Cosmosis

Previous Entry
Main
Archive
Next Entry


Posted by David - April 1, 2007 - 23:08

Lighten up, it's just IR!

The IR arrays

I read the 'schematics' of the IR arrays more closely, and it seems that a certain lesser-than sign is a typo and ought to read greater-than to match the textual description of the device. I took this as permission to greatly exceed what I feared were the limits of the IR arrays capacity, and so I present some operational - perhaps not optimal - arrays hooked up to some extra domestic transformers I had lying around.

Image the leftmost: The makeshift IR arrays hooked up to power supplies of alarmingly varied volt- and amp-age.

Center image: Here the IR arrays are seen through the IR-enabled webcam. The spotlight effect is quite pronounced when they irradiate a surface so close, it works much better to cast the IR on a faraway surface so the light will be much more diffuse. Part of the problem is, of course, the webcam's stupid software adjusting itself to the relative brightness of the image rather than sticking to objective levels. (Many devices marketed to consumers do this, like when birthday candles flood the rest of an image with darkness on a home video. How annoying!)

Rightmost image: And just to show that I'm telling the truth, here's the same scene from a slightly different angle through a non-IR enabled webcam. What's interesting about this is that you can just see where the IR arrays light up the carpet in front of them, but looking with my eyes I see nothing. Clearly the IR filter on the webcam is not completely effective!

I stress tested them for a bit and none melted; their heat stabilized is a range from "somewhat warm" to "quite warm". Next step is sticking them in the VR lab to seeing how they work, perhaps it will reduce input-noise (but realistically, only some reprogramming can do that, I think).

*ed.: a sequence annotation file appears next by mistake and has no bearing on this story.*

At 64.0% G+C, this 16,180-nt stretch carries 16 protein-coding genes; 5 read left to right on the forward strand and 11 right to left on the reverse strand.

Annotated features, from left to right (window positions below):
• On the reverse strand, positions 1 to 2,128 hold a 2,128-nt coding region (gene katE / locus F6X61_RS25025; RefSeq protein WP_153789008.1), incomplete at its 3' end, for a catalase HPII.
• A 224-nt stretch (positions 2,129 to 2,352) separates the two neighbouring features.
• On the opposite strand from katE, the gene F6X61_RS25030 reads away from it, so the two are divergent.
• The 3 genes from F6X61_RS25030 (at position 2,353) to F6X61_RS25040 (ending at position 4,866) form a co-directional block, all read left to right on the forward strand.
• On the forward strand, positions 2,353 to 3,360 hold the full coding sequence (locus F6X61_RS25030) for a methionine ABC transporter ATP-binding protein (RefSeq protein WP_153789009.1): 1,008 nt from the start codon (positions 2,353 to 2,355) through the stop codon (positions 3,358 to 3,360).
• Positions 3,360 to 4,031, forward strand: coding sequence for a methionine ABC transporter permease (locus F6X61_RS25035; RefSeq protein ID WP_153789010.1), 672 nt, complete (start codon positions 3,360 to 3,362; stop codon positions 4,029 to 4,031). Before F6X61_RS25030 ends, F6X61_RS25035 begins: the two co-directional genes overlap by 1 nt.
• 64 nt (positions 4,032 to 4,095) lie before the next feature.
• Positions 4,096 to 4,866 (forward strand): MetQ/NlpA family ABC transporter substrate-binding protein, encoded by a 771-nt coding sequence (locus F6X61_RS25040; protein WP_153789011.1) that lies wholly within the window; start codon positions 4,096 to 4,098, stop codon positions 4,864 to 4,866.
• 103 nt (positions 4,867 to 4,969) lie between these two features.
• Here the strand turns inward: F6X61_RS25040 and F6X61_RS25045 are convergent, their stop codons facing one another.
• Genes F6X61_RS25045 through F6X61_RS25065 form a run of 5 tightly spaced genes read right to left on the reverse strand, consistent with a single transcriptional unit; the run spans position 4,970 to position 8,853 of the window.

Fortune favours the who?

So at the Art + Science symposium thing at ACAD, along with Alan I talked rather too briefly about Cosmosis, my collaboration with Andrew generally, and ASTecs very generally. We pretty much needed about twice the time we had to talk to really get the point across, but the deed is done.

I blew up the important part of the event's poster here:

See where my name is above the David Hoffos? That's just great! Anyway, at least we did a good deed and plugged the ASTecs program.

Preparing for this event struck quite clear in my mind our need to better document our work. Regardless of how good it actually turns out to be, people love hearing about the hip new techno-art stuff like it, so we need overview shots of people interacting with it (we had only a couple!), and a video thereof, shots of the code perhaps, and above all more flowcharts! So I'm going to be bringing my camera around from now on, let me tell you.

(Also I liked my line in the presentation above regarding Cosmosis as a "meta art object", a system we built in which a piece of art is created when the participant undergoes the act of viewing. Again, perhaps it makes it sound better than it is, but I shouldn't let humility cause me to forgo a good line.)



Previous Entry
Main
Archive
Next Entry